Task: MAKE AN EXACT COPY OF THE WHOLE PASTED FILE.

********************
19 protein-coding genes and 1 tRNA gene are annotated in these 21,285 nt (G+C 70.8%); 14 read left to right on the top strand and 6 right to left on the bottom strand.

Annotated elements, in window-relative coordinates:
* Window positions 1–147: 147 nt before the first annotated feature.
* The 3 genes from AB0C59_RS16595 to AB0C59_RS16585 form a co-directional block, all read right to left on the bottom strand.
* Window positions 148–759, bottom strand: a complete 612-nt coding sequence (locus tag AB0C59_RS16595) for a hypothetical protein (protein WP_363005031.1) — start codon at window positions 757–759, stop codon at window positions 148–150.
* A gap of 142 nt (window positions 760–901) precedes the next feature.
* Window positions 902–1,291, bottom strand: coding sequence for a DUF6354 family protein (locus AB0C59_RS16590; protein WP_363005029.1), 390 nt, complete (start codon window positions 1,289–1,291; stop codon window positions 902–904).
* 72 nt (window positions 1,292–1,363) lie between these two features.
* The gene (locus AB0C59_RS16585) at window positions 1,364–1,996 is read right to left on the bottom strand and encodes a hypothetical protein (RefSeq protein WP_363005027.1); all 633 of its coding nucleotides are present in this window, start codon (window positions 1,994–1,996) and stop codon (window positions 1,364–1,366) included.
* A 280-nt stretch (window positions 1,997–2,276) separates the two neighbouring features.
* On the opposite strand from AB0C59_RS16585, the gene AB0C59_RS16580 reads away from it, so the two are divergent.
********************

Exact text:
19 protein-coding genes and 1 tRNA gene are annotated in these 21,285 nt (G+C 70.8%); 14 read left to right on the top strand and 6 right to left on the bottom strand.

Annotated elements, in window-relative coordinates:
* Window positions 1–147: 147 nt before the first annotated feature.
* The 3 genes from AB0C59_RS16595 to AB0C59_RS16585 form a co-directional block, all read right to left on the bottom strand.
* Window positions 148–759, bottom strand: a complete 612-nt coding sequence (locus tag AB0C59_RS16595) for a hypothetical protein (protein WP_363005031.1) — start codon at window positions 757–759, stop codon at window positions 148–150.
* A gap of 142 nt (window positions 760–901) precedes the next feature.
* Window positions 902–1,291, bottom strand: coding sequence for a DUF6354 family protein (locus AB0C59_RS16590; protein WP_363005029.1), 390 nt, complete (start codon window positions 1,289–1,291; stop codon window positions 902–904).
* 72 nt (window positions 1,292–1,363) lie between these two features.
* The gene (locus AB0C59_RS16585) at window positions 1,364–1,996 is read right to left on the bottom strand and encodes a hypothetical protein (RefSeq protein WP_363005027.1); all 633 of its coding nucleotides are present in this window, start codon (window positions 1,994–1,996) and stop codon (window positions 1,364–1,366) included.
* A 280-nt stretch (window positions 1,997–2,276) separates the two neighbouring features.
* On the opposite strand from AB0C59_RS16585, the gene AB0C59_RS16580 reads away from it, so the two are divergent.